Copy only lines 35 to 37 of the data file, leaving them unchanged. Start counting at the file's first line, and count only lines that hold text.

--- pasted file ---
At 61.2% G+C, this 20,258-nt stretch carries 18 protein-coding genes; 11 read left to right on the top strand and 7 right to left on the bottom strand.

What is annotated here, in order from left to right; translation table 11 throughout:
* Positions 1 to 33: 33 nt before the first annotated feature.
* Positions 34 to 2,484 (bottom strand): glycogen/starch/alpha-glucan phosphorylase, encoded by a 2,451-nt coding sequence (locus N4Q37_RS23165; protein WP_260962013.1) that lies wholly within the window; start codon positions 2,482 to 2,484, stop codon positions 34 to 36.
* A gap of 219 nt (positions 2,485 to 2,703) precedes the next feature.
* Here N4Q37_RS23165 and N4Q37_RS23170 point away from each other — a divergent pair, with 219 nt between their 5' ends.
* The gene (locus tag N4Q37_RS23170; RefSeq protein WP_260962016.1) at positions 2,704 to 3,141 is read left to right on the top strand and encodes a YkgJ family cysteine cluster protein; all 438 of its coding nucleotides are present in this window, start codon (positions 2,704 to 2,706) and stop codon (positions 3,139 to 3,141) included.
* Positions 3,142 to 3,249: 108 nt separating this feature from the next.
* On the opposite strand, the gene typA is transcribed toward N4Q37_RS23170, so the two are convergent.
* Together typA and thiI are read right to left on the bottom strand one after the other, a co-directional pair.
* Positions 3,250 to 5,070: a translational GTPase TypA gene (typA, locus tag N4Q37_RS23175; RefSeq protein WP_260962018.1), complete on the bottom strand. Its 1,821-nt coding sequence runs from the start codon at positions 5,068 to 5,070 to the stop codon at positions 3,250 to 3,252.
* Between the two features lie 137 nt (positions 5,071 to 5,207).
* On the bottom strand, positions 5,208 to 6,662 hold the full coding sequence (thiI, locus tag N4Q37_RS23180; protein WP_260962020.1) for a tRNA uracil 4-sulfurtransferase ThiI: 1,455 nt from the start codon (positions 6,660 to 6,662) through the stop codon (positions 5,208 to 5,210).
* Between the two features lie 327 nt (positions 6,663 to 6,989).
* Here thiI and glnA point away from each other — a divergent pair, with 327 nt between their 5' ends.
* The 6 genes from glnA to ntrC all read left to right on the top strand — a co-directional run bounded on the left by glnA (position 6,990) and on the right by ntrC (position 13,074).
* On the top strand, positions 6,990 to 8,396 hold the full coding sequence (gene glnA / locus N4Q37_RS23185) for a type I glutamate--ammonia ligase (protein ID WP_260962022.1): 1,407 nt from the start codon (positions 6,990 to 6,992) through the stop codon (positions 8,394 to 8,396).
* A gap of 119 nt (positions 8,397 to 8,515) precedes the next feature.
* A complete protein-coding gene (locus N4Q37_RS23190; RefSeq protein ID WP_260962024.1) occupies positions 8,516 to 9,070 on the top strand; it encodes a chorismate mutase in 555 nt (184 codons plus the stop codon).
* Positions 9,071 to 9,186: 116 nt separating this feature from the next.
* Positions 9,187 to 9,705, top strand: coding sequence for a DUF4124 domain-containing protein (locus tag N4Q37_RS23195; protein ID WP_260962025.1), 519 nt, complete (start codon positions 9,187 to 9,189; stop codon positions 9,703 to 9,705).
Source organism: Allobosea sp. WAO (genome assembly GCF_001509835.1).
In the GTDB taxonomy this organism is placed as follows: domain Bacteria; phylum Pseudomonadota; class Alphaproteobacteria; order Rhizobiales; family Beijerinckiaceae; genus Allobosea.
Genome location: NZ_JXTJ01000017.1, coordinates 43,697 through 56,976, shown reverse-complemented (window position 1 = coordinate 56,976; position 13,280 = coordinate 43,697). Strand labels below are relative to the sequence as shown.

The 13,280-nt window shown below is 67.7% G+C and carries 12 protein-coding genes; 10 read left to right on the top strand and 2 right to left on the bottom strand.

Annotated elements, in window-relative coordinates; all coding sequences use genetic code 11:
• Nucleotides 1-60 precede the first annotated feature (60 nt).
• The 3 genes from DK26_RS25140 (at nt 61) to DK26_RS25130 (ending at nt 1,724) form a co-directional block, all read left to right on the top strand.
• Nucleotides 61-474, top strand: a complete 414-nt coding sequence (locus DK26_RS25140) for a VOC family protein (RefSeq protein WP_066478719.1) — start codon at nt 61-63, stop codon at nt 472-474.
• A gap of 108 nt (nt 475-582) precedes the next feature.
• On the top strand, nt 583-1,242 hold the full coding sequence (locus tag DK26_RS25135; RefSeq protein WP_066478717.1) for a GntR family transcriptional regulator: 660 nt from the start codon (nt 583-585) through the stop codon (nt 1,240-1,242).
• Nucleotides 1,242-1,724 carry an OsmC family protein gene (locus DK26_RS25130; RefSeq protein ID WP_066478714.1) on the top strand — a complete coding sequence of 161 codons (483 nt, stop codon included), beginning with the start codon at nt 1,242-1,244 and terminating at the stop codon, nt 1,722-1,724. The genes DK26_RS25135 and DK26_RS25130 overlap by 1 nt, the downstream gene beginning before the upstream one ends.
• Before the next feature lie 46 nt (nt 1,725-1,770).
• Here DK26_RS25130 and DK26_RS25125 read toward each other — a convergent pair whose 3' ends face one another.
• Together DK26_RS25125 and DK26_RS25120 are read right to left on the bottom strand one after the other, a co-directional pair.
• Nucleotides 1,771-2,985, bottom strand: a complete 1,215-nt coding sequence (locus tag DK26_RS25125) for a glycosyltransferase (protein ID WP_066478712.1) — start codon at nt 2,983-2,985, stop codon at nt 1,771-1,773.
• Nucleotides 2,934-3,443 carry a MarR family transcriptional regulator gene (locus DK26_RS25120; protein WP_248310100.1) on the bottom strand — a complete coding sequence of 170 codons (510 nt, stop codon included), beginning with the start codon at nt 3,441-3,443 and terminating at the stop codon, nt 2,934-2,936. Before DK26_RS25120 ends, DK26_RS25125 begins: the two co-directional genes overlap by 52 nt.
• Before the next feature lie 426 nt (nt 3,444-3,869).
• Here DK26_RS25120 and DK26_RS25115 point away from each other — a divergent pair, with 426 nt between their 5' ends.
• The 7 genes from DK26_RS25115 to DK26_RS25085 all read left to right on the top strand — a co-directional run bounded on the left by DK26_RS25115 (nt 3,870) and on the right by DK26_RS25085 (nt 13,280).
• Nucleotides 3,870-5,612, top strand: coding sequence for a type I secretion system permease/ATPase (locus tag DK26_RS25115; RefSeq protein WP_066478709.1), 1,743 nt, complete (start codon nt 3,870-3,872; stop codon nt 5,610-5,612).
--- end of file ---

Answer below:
• Together DK26_RS25125 and DK26_RS25120 are read right to left on the bottom strand one after the other, a co-directional pair.
• Nucleotides 1,771-2,985, bottom strand: a complete 1,215-nt coding sequence (locus tag DK26_RS25125) for a glycosyltransferase (protein ID WP_066478712.1) — start codon at nt 2,983-2,985, stop codon at nt 1,771-1,773.
• Nucleotides 2,934-3,443 carry a MarR family transcriptional regulator gene (locus DK26_RS25120; protein WP_248310100.1) on the bottom strand — a complete coding sequence of 170 codons (510 nt, stop codon included), beginning with the start codon at nt 3,441-3,443 and terminating at the stop codon, nt 2,934-2,936. Before DK26_RS25120 ends, DK26_RS25125 begins: the two co-directional genes overlap by 52 nt.